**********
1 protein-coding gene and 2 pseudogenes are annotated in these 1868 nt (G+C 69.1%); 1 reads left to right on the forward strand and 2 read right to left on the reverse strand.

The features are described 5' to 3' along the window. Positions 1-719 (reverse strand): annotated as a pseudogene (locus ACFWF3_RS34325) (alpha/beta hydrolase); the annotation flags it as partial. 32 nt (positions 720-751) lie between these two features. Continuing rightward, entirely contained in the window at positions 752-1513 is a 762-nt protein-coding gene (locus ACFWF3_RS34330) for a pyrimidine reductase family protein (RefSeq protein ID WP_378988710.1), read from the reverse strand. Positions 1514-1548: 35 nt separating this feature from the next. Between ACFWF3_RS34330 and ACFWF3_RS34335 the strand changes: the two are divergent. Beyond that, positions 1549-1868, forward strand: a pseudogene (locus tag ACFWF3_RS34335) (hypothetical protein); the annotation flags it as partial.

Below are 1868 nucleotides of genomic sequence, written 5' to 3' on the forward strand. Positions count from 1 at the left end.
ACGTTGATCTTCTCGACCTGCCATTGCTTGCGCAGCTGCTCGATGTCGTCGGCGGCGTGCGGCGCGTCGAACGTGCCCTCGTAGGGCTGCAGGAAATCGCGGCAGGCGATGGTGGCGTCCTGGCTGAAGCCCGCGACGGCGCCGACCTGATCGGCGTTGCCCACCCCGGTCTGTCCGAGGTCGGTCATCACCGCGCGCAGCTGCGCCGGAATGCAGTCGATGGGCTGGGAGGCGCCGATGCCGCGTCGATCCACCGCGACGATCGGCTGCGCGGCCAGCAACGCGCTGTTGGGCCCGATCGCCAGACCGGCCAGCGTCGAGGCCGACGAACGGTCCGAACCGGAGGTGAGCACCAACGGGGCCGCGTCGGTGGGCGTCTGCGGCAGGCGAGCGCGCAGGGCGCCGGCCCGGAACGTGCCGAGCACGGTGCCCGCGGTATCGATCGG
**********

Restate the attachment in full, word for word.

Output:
1 protein-coding gene and 2 pseudogenes are annotated in these 1868 nt (G+C 69.1%); 1 reads left to right on the forward strand and 2 read right to left on the reverse strand.

The features are described 5' to 3' along the window. Positions 1-719 (reverse strand): annotated as a pseudogene (locus ACFWF3_RS34325) (alpha/beta hydrolase); the annotation flags it as partial. 32 nt (positions 720-751) lie between these two features. Continuing rightward, entirely contained in the window at positions 752-1513 is a 762-nt protein-coding gene (locus ACFWF3_RS34330) for a pyrimidine reductase family protein (RefSeq protein ID WP_378988710.1), read from the reverse strand. Positions 1514-1548: 35 nt separating this feature from the next. Between ACFWF3_RS34330 and ACFWF3_RS34335 the strand changes: the two are divergent. Beyond that, positions 1549-1868, forward strand: a pseudogene (locus tag ACFWF3_RS34335) (hypothetical protein); the annotation flags it as partial.

Below are 1868 nucleotides of genomic sequence, written 5' to 3' on the forward strand. Positions count from 1 at the left end.
ACGTTGATCTTCTCGACCTGCCATTGCTTGCGCAGCTGCTCGATGTCGTCGGCGGCGTGCGGCGCGTCGAACGTGCCCTCGTAGGGCTGCAGGAAATCGCGGCAGGCGATGGTGGCGTCCTGGCTGAAGCCCGCGACGGCGCCGACCTGATCGGCGTTGCCCACCCCGGTCTGTCCGAGGTCGGTCATCACCGCGCGCAGCTGCGCCGGAATGCAGTCGATGGGCTGGGAGGCGCCGATGCCGCGTCGATCCACCGCGACGATCGGCTGCGCGGCCAGCAACGCGCTGTTGGGCCCGATCGCCAGACCGGCCAGCGTCGAGGCCGACGAACGGTCCGAACCGGAGGTGAGCACCAACGGGGCCGCGTCGGTGGGCGTCTGCGGCAGGCGAGCGCGCAGGGCGCCGGCCCGGAACGTGCCGAGCACGGTGCCCGCGGTATCGATCGG